Pregnant Chinese Women Feel The Lure Of American Citizenship

In San Gabriel, California, signs of a makeshift maternity house were evident everywhere.

In one kitchen, stacks of pictures showing a mother holding her days old baby sat next to several cans of formula. In another, boxes of prenatal vitamins were tucked into rice cookers.

Several bedroom doors had numbers on them. Some rooms were rather luxurious with a large walk in closet, a whirlpool and a small refrigerator.

For months, officials say, the house was home to ‘maternity tourists.’ In this case, pregnant Chinese women who had paid tens of thousands of dollars to deliver their babies in the United States, making the infants automatic American citizens.

Officials shut down the home, sending the ten mothers who had been living there with their babies to nearby motels.

San Gabriel, about 30 kilometers east of Los Angeles, has grown rapidly in recent years and is now a hub of businesses catering to Asian immigrants, tea shops fill the strip malls and for sale signs in Chinese and Vietnamese are planted in front of several homes.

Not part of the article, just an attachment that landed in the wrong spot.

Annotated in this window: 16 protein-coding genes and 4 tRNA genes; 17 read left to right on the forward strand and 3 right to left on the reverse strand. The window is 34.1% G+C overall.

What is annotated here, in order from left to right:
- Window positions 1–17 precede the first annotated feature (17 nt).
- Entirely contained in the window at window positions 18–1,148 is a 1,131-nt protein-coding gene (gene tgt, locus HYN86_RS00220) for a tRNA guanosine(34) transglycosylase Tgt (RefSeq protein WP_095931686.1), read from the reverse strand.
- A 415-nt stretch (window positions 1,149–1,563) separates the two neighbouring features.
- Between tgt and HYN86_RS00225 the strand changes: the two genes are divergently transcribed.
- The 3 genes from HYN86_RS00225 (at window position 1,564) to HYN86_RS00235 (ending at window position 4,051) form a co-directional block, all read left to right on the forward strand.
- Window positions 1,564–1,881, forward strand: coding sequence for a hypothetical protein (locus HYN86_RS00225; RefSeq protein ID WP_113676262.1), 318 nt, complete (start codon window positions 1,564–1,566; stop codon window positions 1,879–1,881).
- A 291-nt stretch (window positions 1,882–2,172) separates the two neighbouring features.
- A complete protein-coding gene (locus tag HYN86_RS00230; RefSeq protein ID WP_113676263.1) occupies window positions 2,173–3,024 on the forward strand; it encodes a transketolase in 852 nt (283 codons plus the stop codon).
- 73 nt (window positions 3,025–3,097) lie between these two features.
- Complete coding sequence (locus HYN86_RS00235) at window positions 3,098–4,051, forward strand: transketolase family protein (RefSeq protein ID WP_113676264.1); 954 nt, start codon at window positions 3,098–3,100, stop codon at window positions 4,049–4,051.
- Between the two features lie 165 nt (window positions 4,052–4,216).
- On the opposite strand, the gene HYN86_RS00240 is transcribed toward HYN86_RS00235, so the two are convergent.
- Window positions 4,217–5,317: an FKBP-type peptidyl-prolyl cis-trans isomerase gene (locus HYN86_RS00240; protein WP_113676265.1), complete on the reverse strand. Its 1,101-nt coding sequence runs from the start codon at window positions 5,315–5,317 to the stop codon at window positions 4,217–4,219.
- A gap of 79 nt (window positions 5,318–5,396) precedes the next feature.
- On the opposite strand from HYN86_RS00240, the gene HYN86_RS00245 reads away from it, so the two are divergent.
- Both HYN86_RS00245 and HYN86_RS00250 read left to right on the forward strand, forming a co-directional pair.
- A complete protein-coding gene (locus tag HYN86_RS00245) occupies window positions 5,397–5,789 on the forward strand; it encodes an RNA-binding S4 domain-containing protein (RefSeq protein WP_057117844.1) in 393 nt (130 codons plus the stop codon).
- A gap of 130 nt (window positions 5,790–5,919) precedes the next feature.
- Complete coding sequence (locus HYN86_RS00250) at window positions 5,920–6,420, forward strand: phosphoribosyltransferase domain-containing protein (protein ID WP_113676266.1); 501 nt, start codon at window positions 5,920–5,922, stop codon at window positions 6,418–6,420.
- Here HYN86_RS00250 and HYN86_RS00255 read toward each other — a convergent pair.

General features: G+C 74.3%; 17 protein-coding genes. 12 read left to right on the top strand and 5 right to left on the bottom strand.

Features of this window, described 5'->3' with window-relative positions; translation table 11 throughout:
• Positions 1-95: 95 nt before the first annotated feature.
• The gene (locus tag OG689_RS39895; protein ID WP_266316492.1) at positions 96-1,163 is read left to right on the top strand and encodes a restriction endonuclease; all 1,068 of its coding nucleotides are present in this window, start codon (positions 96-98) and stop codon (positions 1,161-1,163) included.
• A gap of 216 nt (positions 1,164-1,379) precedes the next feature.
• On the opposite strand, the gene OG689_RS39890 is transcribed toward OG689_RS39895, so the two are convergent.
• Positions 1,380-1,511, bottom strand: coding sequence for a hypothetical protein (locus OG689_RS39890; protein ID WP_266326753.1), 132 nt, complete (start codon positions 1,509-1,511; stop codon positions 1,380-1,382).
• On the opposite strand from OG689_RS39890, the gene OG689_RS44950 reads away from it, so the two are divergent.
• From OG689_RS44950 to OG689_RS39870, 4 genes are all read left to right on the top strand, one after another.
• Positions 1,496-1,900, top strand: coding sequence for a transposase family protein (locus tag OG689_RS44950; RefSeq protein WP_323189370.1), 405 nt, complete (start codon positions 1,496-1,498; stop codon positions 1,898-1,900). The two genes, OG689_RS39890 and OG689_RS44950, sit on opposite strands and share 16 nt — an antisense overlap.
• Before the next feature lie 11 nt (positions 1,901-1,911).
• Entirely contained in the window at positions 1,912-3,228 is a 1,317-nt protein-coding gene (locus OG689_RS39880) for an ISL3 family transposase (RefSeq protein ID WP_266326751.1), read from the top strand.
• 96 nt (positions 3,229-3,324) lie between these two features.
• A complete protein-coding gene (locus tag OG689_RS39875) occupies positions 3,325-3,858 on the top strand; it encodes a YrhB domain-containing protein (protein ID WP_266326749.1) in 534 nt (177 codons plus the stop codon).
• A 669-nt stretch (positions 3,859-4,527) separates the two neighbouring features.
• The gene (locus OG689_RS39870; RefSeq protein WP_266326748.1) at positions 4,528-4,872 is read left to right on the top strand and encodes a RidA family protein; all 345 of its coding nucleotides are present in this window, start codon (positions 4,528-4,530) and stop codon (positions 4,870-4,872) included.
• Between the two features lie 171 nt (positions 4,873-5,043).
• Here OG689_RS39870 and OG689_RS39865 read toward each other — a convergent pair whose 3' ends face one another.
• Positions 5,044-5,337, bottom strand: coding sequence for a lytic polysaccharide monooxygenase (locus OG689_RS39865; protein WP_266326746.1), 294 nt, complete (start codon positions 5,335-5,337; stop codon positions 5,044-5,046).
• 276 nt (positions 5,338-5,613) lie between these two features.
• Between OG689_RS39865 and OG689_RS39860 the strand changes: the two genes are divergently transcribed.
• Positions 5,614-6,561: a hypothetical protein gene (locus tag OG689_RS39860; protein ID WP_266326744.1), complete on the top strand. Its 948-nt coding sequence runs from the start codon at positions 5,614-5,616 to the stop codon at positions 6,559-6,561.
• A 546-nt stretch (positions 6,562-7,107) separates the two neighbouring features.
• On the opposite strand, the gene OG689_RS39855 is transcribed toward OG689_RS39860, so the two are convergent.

City officials ask basic questions to the women they found in the maternity house: how they get here and who paid for them to come? The answers: on a tourist visa and our family paid. The house’s owner, Dwight Chang, was fined US$ 800 dollars for code violations.

The building inspectors and police officers walked into the small row of connected town houses here knowing something was amiss.

Neighbors had complained about noise and a lot of pregnant women coming and going. And when they went into a kitchen they saw a row of bassinets holding several infants, with a woman acting as a nurse hovering over them.

Immigration experts say they can only guess why well to do Chinese women are so eager to get United States passports for their babies, but they suspect it is largely as a kind of insurance policy should they need to move.

The children once they turn 21, would also be able to petition the United States government to grant their parents permanent residence status.

The Center for Health Care Statistics estimates that there were 7,462 births to foreign residents in the United States in 2008, the most recent year for which statistics are available. That is a small fraction of the roughly 4.3 million total births that year.

Yolanda Alvarez, who walks her dog past the tow houses twice each day, said neighbors had complained among themselves for nearly a year, noticing “many many young women going in and out of the house.”

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